Now that it's summer, your friends will try to convince you to go to the beach and get your feet wet. Whatever you do, don’t listen to them. The ocean does not want you in it. Our ancestors crawled out of it for a reason. (They might not even have crawled out; they could've been kicked out, because the ocean is not one to suffer fools.) If you cave in to peer pressure, at least be prepared for what could be waiting for you...
There are stingrays that weigh 800 lbs.
This creature, which looks like a science-fiction nightmare, usually lives at depths of 1,000 feet, but fisherman Mark Quartiano (who called it "a big, gigantic whipping stingray -- it’s a dinosaur") caught it while fishing at only 500 feet. Sure, you’re not going that deep, but considering that 95% of the ocean is unexplored, why risk going in at all?
Jellyfish populations are increasing exponentially all over the planet.
They aren’t just stinging people dumb enough to go to the beach -- they’re causing nuclear power plants to shut down worldwide. ("Dawn Of The Planet Of The Jellyfish," anyone?) Some scientists are worried that jellyfish populations will replace other fish entirely, along with whales and even penguins. Take the hint. Get out the water.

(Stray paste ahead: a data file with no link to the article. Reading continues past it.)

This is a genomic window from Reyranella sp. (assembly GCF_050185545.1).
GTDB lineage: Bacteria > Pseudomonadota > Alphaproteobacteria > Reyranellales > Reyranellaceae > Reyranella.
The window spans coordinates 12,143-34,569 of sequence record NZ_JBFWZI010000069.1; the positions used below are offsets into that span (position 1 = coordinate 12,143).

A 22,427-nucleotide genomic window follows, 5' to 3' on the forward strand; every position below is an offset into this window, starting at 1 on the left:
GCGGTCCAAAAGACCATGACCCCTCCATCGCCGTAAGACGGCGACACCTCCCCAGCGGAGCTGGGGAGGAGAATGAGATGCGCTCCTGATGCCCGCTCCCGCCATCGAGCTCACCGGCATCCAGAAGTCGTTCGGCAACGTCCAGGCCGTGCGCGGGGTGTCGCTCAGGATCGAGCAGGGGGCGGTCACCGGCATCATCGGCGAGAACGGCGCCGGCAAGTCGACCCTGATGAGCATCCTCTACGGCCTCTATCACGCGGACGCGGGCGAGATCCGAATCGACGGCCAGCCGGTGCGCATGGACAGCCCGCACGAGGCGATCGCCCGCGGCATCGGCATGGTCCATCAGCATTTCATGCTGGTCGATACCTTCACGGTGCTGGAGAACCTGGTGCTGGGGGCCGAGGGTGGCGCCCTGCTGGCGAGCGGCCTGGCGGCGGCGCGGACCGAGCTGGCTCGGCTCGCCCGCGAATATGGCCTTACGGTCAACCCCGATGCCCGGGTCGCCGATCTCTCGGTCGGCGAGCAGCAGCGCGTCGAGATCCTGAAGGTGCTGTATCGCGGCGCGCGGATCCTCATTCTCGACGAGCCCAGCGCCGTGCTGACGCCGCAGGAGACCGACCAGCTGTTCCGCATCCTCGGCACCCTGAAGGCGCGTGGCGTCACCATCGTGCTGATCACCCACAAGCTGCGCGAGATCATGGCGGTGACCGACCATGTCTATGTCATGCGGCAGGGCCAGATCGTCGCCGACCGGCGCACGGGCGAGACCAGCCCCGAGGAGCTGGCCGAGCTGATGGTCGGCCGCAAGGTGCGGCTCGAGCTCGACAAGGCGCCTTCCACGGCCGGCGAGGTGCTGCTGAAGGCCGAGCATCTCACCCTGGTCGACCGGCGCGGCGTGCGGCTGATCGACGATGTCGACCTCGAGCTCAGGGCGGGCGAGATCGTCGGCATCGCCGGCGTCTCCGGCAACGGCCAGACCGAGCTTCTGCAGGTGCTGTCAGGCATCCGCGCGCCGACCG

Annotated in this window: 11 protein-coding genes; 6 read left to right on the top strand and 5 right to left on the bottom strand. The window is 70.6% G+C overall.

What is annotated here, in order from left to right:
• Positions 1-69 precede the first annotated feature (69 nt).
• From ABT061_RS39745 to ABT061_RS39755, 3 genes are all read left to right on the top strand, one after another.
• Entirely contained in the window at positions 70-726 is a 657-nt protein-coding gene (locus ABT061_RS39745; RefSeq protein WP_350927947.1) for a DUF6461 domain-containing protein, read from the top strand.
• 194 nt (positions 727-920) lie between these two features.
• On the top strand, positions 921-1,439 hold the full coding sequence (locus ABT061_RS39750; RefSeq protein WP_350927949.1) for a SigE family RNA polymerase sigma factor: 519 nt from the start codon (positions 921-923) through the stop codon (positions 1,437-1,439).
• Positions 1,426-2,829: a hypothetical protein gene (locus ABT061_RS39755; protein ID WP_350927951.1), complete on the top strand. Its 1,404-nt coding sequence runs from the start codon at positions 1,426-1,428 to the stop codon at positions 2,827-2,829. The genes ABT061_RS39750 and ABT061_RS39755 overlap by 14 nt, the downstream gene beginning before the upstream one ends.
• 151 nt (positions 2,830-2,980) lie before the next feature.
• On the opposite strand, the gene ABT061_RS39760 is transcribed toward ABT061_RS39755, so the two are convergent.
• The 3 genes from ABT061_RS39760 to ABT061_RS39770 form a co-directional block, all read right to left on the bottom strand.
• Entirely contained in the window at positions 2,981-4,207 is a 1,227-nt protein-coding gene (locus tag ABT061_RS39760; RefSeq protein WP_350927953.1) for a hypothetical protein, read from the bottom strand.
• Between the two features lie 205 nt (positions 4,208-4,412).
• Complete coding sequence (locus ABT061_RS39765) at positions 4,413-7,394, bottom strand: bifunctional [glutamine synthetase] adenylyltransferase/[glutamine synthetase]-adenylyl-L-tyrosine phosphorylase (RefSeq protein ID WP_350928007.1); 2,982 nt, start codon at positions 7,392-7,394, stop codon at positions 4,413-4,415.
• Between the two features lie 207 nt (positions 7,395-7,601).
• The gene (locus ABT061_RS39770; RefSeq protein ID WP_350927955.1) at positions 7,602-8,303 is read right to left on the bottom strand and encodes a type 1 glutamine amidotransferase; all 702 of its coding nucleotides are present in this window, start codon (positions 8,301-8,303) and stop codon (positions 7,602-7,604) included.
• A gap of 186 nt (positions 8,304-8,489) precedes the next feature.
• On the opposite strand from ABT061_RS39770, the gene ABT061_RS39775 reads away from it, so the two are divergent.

Sometimes the ocean likes to turn red.
A red tide is the result of a giant algal bloom, which isn't uncommon, but no one really knows why the ocean takes on this reddish color. Also, the bloom causes respiratory problems if humans come in contact with it. So basically, the ocean turns red for some semi-mysterious reason and tries to stop you from breathing.
Giant squids are suddenly living off the coast of Japan. Are they an "omen"?
That's how Japanese fisherman describe the eery recent appearance of the creatures, which can grow to 43 feet. What could the "omen" be? Maybe it’s a good omen? Maybe the squids want to be friends? Don’t kid yourself. Squids are not your friends.
The blue-ringed octopus is only a few inches long, and one of the deadliest animals on earth.
This octopus's poison is strong enough to kill you, and there is no anti-venom yet developed. Although stings are rare, there have been increased sightings of the creature. Is that because diving has become more popular and it's easy to share photos online? Or are the octopi planning something?
We said we wouldn’t include sharks, but something ate a nine-foot great white and scientists have no idea what did it.
The shark was tagged with a device that measured its depth and body temperature. The data showed that it quickly dove 1,903 feet, and its body temperature rose from 46 degrees to 78 degrees Fahrenheit. That means something (giant squid, killer whale, "colossal cannibal great white shark"?) ate this thing, and experts are mystified. And you were just scared of a little sunburn at the beach?!
Billy Ocean. His overflowing sex appeal is deadly.